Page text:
How to Become a Licensed Real Estate Agent in Pennsylvania

Pennsylvania Real Estate License Basic Requirements

To apply for a real estate agent license in Pennsylvania, you need the following basic requirements.

  • You need to be at least 18 years of age (if you are not of age yet but will turn 18 in the same year, you can take the test)
  • You need to have a high school diploma or an equivalent degree
  • You need to have good moral character (GMC)
  • You need to complete 75 hours of pre-licensing education
  • Find a managing broker to sponsor your license
  • Clear the Pennsylvania real estate examination

PA Real Estate License Costs

  • The standard license fee is $107, which includes the license fee, the application fee and a recovery fund fee. There are other variable fees, including tuition fees for pre-licensing education.

Helpful Tips


STEP 1: Pre-license Education

The first step is to complete 75 hours of pre-licensing education from a state-approved institute or real estate school. There are several institutes where you can complete the curriculum from, The CE Shop and Real Estate Express are two of the best-known resources.

The 75-hour curriculum will include a variety of topics that will prepare you to practice as a real estate agent in Pennsylvania and will also bring you more up to speed for the state exam that will make you eligible to apply for the license. Once you have completed the 75 hours of pre-licensing education, you must sit for the final exam for all the courses. The minimum passing score for this exam is 75%.

The examination must be taken in the presence of a proctor. If you are taking the exam online, the institute will arrange for an online proctor. Once you have cleared the exam, you will need to collect your transcript and passing certificate from the institute. This will be proof that you have completed your pre-licensing education requirements and are eligible for the next step.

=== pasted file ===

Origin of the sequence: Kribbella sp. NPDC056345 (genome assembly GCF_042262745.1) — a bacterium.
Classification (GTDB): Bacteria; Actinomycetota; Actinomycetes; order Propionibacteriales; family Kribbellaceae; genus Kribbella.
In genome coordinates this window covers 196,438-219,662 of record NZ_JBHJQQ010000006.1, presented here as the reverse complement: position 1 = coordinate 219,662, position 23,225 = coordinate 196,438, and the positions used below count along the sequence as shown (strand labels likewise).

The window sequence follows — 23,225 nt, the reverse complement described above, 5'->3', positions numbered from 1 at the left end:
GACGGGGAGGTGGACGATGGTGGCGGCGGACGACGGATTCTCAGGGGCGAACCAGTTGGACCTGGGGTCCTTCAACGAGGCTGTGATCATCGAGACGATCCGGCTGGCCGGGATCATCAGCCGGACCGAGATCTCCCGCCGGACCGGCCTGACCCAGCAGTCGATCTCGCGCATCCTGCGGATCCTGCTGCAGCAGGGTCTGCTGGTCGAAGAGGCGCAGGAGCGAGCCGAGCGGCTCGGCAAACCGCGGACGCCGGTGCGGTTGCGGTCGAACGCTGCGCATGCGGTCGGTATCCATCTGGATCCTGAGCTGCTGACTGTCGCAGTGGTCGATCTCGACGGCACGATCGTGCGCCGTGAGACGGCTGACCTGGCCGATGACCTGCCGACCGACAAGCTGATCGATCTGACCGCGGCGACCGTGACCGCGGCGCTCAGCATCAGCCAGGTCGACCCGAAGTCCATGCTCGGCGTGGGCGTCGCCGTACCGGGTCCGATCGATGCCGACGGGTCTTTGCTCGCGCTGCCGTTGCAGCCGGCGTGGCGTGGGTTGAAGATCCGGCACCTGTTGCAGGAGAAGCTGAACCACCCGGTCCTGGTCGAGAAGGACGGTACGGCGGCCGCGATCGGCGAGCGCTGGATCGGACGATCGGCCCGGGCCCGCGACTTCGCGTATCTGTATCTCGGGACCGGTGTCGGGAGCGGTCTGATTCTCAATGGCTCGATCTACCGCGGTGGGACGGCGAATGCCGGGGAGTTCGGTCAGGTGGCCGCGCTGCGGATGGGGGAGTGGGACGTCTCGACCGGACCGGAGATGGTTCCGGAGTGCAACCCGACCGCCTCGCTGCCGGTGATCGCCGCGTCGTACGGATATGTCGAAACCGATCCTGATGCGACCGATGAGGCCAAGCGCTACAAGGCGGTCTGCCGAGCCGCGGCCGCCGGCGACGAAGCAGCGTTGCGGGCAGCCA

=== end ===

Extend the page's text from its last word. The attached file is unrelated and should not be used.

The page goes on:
STEP 2: Schedule Your State Exam

The next step is to schedule your exam with PSI. This is the state exam that has 110 questions. The paper will be divided into two portions—one portion will test your general real estate knowledge, the other portion will test your state-specific knowledge. You will have 120 minutes to answer the 80 general questions and 60 minutes to answer the state-specific questions.

At the end of the exam, you will be notified of your result immediately. If you clear the exam (which means you need to get at least a score of 60 in the general portion, and a score of 23 in the state-specific portion), you will get a successful notification. If you do not clear the exam, you will get a diagnostic report that indicates where you can improve so you can work on these aspects when you take the test again.

The test scores are valid only for three years so if you do not apply for your license within that period, you will need to retake the exam. If you have cleared both portions of the exam in separate sittings, the three-year window will begin from the date you cleared the first portion.

 Topics to Cover

General:

  • Financing
  • Property ownership
  • Land use controls and regulations
  • Property disclosures
  • Valuation and market analysis
  • Real estate calculations
  • General principles of agency
  • Transfer of title
  • Contracts
  • Leasing and property management
  • Practice of real estate

State:

  • Real estate commission
  • Licensure
  • Regulation of conduct of licenses
  • License law and disciplinary measures
  • Handling of clients’ funds
  • Regulation of broker activities
  • Property management

What to Bring to the Venue

The following are the essentials you are required to carry to the venue. Without these essentials, you will not be permitted to sit for the test.

  • An identification (must be government issued) that has your current photograph and signature (passport, driver’s license, etc)
  • A secondary identification that has your legal name (pre-printed) and your signature (Social Security card, credit card, debit card, etc.)